An object in free fall in a gravitational field is governed by the ODE m*dv/dt=mg + Fs, where m is the mass of the object, g=9.8 meters/sec is the acceleration of gravity, v(t) is the velocity of the object t seconds after it is released, and Fs denotes external forces acting on the object. In all that follows, assume that v(0)=0. In this problem, since we will investigate free fall and terminal velocity, let's choose the positive direction for velocity and position as downward in the same direction as g; therefore, the coefficient of mg in the ODE is +1, not -1.
1. If there are no external forces acting on the object, then its velocity increases without bound (until the object collides with something). This is unrealistic for motion in the earth's atmosphere, since air resistance is a significant effect. Therefore, assume that air resistance is present and is described by Fs=-kv (k is a constant and the minus sign indicates that the air resistance opposes motion). Show (include all steps) that the solution of this ODE is v(t)=mg/k(1-e^(kt/m)).
2. What is the terminal velocity vT=lim as t approaches infinity of a 100-kilogram object (a small linebacker or a large flower pot) subject to air resistance described by k = 5kg/sec?
3. Find the function that describes the position x(t) of the object for all t greater than or equal to 0 assuming that x=0 corresponds to the position at which the object is dropped.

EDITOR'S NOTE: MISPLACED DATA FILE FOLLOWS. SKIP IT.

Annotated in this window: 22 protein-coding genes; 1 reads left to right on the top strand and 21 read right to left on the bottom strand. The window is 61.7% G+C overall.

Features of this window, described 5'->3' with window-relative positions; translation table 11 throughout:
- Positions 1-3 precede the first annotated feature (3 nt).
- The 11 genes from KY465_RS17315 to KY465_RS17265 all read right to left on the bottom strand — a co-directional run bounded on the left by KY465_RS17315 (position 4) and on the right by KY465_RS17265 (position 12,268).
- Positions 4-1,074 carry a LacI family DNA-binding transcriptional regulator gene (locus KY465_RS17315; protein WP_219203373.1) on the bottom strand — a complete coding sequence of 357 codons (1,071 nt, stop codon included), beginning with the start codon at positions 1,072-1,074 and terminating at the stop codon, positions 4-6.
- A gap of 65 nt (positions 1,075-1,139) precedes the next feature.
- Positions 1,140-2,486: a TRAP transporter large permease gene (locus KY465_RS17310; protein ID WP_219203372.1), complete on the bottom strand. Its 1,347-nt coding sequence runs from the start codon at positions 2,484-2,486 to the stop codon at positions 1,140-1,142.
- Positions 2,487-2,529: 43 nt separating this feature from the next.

4. Make a rough sketches of v(t) and x(t).
5. Now assume that Fa=-kv^2 (this is generally a more accurate way to model air resistance). Solve the resulting ODE for the velocity of the object.
6. With values of m=100kg and k=.1kg/meter, what is the terminal velocity of the object? (notice that the k's that appear in the two models are different.)
7. Find the function that describes the position x(t) of the object for all assuming that x=0 corresponds to the position at which the object is dropped.
8. Make rough sketches of v(t) and x(t).
9. In at least two paragraphs, compare and contrast the two models for air resistance.
This well-presented solution shows how to solve differential equations related to free fall and terminal velocity. The response was given a rating of "5/5" by the student who originally posted the question.